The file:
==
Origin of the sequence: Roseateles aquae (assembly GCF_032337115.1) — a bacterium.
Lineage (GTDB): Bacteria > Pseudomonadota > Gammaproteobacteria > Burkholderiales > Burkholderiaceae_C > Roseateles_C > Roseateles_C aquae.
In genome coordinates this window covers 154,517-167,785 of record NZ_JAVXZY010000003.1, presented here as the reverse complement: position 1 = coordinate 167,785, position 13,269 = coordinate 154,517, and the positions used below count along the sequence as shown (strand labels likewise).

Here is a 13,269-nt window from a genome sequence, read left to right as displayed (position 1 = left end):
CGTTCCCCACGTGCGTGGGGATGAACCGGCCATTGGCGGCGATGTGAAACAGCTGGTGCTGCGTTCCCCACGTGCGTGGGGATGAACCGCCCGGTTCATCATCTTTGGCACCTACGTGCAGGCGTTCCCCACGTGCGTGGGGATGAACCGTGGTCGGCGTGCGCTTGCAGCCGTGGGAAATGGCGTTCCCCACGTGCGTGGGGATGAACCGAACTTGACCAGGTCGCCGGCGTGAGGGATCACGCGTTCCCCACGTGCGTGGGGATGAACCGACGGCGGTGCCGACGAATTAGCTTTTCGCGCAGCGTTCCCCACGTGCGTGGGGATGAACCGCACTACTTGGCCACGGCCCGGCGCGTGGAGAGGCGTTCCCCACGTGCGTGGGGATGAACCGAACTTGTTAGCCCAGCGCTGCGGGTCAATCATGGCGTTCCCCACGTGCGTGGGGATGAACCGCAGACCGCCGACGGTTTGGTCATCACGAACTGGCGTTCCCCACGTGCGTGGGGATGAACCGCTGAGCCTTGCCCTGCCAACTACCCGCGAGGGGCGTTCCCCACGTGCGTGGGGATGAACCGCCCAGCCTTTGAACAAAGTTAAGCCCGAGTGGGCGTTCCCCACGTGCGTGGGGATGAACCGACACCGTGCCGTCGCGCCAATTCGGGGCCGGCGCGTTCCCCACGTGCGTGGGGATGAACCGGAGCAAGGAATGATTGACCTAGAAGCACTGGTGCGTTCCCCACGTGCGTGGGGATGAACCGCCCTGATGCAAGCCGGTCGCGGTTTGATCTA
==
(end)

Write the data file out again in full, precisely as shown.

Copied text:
Origin of the sequence: Roseateles aquae (assembly GCF_032337115.1) — a bacterium.
Lineage (GTDB): Bacteria > Pseudomonadota > Gammaproteobacteria > Burkholderiales > Burkholderiaceae_C > Roseateles_C > Roseateles_C aquae.
In genome coordinates this window covers 154,517-167,785 of record NZ_JAVXZY010000003.1, presented here as the reverse complement: position 1 = coordinate 167,785, position 13,269 = coordinate 154,517, and the positions used below count along the sequence as shown (strand labels likewise).

Here is a 13,269-nt window from a genome sequence, read left to right as displayed (position 1 = left end):
CGTTCCCCACGTGCGTGGGGATGAACCGGCCATTGGCGGCGATGTGAAACAGCTGGTGCTGCGTTCCCCACGTGCGTGGGGATGAACCGCCCGGTTCATCATCTTTGGCACCTACGTGCAGGCGTTCCCCACGTGCGTGGGGATGAACCGTGGTCGGCGTGCGCTTGCAGCCGTGGGAAATGGCGTTCCCCACGTGCGTGGGGATGAACCGAACTTGACCAGGTCGCCGGCGTGAGGGATCACGCGTTCCCCACGTGCGTGGGGATGAACCGACGGCGGTGCCGACGAATTAGCTTTTCGCGCAGCGTTCCCCACGTGCGTGGGGATGAACCGCACTACTTGGCCACGGCCCGGCGCGTGGAGAGGCGTTCCCCACGTGCGTGGGGATGAACCGAACTTGTTAGCCCAGCGCTGCGGGTCAATCATGGCGTTCCCCACGTGCGTGGGGATGAACCGCAGACCGCCGACGGTTTGGTCATCACGAACTGGCGTTCCCCACGTGCGTGGGGATGAACCGCTGAGCCTTGCCCTGCCAACTACCCGCGAGGGGCGTTCCCCACGTGCGTGGGGATGAACCGCCCAGCCTTTGAACAAAGTTAAGCCCGAGTGGGCGTTCCCCACGTGCGTGGGGATGAACCGACACCGTGCCGTCGCGCCAATTCGGGGCCGGCGCGTTCCCCACGTGCGTGGGGATGAACCGGAGCAAGGAATGATTGACCTAGAAGCACTGGTGCGTTCCCCACGTGCGTGGGGATGAACCGCCCTGATGCAAGCCGGTCGCGGTTTGATCTA